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Published mechanisms for rift tip propagation at spreading centers include extensional deformation and an initial period of slow spreading. We investigate whether the gravity signal and inferred crustal structure at pseudofaults formed in medium to superfast spreading environments resemble the gravity signal at fracture zones or nontransform discontinuities formed in slow spreading environments. We find that altimetry-based gravity anomalies on the Mathematician, Bauer, Easter, Juan Fernandez, and northern Chile Ridge pseudofaults, located in 75–150 mm/yr (full rate) seafloor spreading environments, are similar in amplitude and form to Atlantic fracture zones with 20–30 mm/yr spreading rates. A 5–15 mGal positive mantle Bouguer anomaly is observed on the pseudofault bounding the eastern Juan Fernandez microplate, comparable to those at some similar age-offset nontransform discontinuities in slow spreading environments. Our results suggest that the deeps associated with active propagating rift tips result from both a dynamic mantle component and anomalous crust, the latter of which remains frozen at pseudofaults. We predict that any pseudofaults with age offsets more than ∼1 m.y. and not coincident with hotspot volcanism will be associated with thin (and possibly unusually dense) crust, even in superfast seafloor spreading environments.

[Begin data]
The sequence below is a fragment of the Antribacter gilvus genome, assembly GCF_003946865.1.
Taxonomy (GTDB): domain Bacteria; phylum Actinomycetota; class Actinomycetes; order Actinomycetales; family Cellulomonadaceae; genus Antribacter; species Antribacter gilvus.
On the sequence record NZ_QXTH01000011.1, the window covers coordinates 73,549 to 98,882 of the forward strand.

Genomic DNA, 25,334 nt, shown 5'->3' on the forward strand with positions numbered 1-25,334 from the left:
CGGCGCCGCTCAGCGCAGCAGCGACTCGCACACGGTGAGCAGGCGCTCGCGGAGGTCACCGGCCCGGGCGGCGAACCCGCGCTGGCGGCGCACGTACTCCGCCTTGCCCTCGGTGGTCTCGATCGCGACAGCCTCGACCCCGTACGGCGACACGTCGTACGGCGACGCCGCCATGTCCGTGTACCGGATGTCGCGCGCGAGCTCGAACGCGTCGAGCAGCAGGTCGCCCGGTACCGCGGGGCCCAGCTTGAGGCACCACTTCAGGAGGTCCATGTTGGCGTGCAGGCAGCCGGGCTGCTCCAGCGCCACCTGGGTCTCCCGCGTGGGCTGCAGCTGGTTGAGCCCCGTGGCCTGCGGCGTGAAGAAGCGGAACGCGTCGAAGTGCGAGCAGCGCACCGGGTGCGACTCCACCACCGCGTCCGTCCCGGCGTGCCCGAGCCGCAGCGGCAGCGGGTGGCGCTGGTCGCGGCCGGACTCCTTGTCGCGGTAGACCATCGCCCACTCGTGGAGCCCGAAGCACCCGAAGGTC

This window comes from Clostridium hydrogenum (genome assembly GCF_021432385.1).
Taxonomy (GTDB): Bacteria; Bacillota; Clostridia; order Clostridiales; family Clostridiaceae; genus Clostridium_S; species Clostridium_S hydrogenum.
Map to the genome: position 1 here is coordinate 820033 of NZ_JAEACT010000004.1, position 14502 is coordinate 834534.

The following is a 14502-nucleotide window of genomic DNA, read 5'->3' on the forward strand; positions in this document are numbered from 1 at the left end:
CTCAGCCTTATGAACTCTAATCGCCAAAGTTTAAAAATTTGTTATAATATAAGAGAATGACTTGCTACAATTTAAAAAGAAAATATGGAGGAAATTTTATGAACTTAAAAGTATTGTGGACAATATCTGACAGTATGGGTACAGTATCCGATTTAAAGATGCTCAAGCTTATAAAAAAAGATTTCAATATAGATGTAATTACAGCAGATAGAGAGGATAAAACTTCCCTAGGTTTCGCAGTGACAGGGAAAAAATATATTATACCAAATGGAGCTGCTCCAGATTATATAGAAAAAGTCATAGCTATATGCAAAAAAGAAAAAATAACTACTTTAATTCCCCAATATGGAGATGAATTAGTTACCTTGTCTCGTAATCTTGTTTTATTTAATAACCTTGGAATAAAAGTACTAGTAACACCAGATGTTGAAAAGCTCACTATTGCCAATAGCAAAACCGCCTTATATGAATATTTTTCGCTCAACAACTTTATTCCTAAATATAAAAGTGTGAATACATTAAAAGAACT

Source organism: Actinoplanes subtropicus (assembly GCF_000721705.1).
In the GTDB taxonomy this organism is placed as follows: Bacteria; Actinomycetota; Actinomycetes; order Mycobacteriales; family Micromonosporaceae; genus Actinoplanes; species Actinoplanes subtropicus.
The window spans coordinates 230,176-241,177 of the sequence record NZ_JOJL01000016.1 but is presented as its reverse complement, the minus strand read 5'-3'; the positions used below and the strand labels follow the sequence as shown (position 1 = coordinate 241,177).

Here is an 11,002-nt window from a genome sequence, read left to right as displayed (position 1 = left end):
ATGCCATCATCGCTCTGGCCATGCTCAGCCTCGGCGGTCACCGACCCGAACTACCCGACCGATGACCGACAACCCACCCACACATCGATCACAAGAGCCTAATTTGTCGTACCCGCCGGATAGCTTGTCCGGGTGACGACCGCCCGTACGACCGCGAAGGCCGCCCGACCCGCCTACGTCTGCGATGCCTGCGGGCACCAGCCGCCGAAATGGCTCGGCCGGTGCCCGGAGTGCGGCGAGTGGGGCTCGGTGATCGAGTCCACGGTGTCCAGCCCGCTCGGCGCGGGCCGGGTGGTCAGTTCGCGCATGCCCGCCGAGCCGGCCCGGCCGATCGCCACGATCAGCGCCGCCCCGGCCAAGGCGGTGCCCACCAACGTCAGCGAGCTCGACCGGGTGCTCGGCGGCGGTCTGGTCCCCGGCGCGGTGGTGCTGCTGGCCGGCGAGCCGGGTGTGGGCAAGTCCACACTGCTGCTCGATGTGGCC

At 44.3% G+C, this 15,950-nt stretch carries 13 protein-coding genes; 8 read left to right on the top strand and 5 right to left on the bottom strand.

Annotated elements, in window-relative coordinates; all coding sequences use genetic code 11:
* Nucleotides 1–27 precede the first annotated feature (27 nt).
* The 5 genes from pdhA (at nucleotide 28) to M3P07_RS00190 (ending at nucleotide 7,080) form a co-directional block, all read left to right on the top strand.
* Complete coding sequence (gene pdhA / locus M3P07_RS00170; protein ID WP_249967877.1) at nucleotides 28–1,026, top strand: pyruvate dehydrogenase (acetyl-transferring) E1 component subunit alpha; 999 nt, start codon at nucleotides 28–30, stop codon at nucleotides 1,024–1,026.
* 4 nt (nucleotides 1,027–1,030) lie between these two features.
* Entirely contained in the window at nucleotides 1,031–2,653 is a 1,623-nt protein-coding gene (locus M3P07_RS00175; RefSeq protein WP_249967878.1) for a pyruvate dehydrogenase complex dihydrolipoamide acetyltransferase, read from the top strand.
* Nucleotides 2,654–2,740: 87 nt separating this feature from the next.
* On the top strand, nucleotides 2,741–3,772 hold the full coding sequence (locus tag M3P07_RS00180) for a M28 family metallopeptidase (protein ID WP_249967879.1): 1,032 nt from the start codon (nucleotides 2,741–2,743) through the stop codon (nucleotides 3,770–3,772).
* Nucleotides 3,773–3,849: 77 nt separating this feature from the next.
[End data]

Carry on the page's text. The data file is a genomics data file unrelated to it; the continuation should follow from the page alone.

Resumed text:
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Journal of Geophysical Research-Solid Earth, v. 105, issue, B12, p. 28399-28410.

© Copyright 2000, American Geophysical Union.

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